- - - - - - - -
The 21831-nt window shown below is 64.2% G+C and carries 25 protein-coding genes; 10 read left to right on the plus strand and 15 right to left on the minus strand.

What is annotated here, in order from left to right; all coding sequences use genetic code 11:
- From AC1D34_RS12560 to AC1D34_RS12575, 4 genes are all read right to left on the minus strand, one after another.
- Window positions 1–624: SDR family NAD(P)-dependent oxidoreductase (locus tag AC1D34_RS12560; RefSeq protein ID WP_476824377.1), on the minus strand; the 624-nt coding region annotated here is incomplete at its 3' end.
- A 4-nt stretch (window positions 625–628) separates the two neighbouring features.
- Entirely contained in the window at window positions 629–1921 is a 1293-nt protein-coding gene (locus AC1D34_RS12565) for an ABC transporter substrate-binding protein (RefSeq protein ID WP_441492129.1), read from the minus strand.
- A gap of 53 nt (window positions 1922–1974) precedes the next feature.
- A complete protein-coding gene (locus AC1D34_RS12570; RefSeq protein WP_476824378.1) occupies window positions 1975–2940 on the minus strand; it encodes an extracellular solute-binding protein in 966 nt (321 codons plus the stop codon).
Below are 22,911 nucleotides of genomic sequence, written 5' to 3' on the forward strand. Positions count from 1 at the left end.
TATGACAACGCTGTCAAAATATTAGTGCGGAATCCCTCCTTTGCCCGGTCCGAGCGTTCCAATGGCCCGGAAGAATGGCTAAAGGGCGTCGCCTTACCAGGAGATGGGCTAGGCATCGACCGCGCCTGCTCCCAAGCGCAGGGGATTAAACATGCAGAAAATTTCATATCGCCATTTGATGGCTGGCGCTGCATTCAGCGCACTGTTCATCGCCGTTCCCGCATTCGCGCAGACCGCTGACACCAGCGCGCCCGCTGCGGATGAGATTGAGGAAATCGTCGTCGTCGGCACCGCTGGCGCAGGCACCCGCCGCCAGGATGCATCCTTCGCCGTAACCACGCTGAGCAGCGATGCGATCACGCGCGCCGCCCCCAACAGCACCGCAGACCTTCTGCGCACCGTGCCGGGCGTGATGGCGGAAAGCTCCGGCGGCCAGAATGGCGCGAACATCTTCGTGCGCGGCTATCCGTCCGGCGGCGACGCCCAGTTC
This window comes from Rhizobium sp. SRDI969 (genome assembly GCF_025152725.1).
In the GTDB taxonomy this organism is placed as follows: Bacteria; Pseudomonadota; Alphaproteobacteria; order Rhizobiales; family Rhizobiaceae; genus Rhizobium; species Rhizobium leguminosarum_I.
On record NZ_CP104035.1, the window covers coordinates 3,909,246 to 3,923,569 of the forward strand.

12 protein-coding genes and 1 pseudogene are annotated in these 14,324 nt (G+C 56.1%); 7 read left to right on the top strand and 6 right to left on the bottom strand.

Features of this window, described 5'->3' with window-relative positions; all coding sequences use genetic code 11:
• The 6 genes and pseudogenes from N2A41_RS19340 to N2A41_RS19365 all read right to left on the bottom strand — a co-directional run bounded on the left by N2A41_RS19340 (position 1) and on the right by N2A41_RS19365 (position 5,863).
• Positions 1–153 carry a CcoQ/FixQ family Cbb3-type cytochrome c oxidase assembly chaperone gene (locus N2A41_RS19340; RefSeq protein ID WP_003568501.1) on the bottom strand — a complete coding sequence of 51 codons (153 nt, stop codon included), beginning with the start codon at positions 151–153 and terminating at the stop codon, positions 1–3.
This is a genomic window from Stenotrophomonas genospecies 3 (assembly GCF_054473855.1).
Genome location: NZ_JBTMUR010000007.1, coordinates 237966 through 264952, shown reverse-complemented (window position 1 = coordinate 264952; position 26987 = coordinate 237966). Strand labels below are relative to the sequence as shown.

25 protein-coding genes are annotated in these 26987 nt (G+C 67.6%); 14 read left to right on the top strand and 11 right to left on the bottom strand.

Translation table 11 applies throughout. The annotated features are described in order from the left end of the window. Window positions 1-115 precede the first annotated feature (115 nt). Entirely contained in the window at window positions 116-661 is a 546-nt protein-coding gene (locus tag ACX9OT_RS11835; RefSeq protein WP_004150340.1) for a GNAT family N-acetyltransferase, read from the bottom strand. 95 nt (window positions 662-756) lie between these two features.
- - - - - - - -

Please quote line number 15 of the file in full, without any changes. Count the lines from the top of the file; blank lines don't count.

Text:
Features of this window, described 5'->3' with window-relative positions; all coding sequences use genetic code 11: